Big wins, small wins – wins of all sizes and over all sorts of rivals. That’s how Russia’s Sergey Ustiugov has built his lead, over a minute and a half now, in the FIS Tour de Ski.
For his fifth consecutive victory, Ustiugov started last in the field in the 10 k freestyle in Toblach, Italy. He knew exactly what he had to do: beat the pace set ten bibs earlier by Maurice Manificat of France.
Ustiugov built a lead of several seconds by the middle of the race. But Manificat had closed hard, and Ustiugov could barely hold on. In the end he took the win by just 0.4 seconds.
“I pushed very hard from the start,” Ustiugov told FIS. “I wanted to extend the overall Tour de Ski lead.”
He did, aided by a less-than-perfect day from Norway’s Martin Johnsrud Sundby.
Sundby is a two-time Tour de Ski winner who now sits in second place. He seemed like he might be within striking distance of Ustiugov after the fourth stage of the Tour: 42.2 seconds back, with three more races to go.
But Sundby only skied to 14th place in the 10 k skate, finishing 36.9 seconds behind the Russian. With the winner receiving 15 extra bonus seconds, he is now 1:34.1 out of the lead.
“This is the worst distance race I’ve done in a year and a day,” Sundby told NRK, recalling finishing 23rd in the 15 k classic mass start in last year’s Oberstdorf Tour de Ski stage. “I’m miles away from top form.”
Yet Ustiugov wasn’t taking his lead for granted.
“For Martin a minute does not mean anything — that showed in the Ski Tour Canada,” he said, according to skisport.ru. “Tomorrow will be a very tough race, the 15 k classic… The main thing is not to lose all that has been so hard-earned in these five races.”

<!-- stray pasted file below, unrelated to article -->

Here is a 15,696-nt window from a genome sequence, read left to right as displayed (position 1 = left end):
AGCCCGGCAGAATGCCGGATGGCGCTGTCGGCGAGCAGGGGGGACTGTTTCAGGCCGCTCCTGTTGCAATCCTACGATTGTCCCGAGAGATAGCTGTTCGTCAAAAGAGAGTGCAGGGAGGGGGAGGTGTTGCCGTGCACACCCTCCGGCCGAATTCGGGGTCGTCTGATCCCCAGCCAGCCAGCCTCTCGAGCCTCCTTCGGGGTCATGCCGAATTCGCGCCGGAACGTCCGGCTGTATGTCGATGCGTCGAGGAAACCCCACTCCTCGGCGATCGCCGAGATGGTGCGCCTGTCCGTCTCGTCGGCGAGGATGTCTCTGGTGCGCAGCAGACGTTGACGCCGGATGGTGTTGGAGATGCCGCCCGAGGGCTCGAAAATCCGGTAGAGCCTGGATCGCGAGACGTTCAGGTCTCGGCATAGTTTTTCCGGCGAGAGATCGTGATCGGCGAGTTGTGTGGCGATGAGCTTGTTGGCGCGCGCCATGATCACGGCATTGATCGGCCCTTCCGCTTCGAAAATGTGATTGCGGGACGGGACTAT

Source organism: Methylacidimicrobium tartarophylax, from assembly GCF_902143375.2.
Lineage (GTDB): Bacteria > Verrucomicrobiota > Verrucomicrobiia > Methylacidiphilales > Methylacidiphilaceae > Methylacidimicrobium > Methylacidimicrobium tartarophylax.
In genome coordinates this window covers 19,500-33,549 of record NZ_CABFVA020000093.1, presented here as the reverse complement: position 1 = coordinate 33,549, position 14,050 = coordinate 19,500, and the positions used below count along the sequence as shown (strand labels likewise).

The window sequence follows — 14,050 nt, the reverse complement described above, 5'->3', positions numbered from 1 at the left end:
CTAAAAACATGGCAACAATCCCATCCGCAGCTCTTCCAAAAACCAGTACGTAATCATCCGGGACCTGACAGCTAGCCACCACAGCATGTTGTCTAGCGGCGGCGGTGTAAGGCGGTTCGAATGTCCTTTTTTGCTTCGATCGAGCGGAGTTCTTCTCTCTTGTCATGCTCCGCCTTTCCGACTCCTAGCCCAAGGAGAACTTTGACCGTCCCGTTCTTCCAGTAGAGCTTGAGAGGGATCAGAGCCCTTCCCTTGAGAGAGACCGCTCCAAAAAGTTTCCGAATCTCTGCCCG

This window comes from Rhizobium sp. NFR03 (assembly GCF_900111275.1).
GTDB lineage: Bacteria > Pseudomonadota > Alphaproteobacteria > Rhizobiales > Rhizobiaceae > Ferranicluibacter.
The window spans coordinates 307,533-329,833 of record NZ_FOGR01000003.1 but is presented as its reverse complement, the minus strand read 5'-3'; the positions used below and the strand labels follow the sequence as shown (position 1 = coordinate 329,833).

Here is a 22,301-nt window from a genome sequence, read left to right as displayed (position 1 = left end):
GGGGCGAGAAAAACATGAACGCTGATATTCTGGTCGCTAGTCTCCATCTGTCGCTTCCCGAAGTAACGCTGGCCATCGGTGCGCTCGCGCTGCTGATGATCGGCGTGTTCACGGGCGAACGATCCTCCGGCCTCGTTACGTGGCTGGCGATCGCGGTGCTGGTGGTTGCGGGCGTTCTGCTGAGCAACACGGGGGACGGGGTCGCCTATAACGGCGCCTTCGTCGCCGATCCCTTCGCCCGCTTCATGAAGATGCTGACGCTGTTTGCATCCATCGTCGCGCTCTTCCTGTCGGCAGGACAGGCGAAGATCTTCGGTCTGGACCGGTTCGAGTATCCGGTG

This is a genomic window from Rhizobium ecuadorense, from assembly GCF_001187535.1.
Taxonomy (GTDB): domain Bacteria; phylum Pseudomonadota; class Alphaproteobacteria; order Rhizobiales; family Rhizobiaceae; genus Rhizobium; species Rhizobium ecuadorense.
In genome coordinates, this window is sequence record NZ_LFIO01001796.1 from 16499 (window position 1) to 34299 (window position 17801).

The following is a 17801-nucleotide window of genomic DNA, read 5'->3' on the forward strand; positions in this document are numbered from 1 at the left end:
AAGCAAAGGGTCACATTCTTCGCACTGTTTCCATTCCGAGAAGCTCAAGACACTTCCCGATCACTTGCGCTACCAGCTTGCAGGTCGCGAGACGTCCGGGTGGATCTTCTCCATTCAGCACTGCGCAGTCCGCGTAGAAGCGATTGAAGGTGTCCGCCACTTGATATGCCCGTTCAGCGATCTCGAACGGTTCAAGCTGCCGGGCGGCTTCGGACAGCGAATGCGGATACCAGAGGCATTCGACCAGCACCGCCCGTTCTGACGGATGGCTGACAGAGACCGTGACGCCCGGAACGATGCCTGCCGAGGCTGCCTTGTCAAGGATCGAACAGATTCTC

Manificat and Krueger
While Sundby faltered, Manificat surged and came closer than anyone has to beating Ustiugov’s time on the clock.
“I had a great day,” he told FIS. “I felt perfect on skis, I got a great glide and I found a very good rhythm. Love the course in Toblach. There are steady climbs and nice downhills.”
It was the first individual podium of the season for Manificat, who had helped his French teammates to a relay podium in La Clusaz before Christmas.
Instead of Sundby, another Norwegian was third: 23-year-old Simen Hegstad Krueger.
Krueger was last year’s U23 World Champion in the 15 k skate, and he has had strong World Cup results this season, notably a fifth place in the 10 k skate in Lillehammer.
But he wasn’t expecting to get on the podium for the first time in Toblach.
“It is absolutely unbelievable,” he marveled to FIS. “I would not have thought I could be third today. It’s a big moment for me to win the first World Cup podium.”
Nevertheless, Krueger told NRK that this was “a favorite distance,” so he knew he had a chance of a good race, wherever that landed on the results sheet.
“I took a chance with hard opening and that burned me toward the finish, but I was able to keep it all the way in,” he said.
By the middle of the race Krueger – who started a few bibs before Ustiugov – was closer than anyone to catching Manificat. But over the last few kilometers he faded, suffering the consequence of that hard start.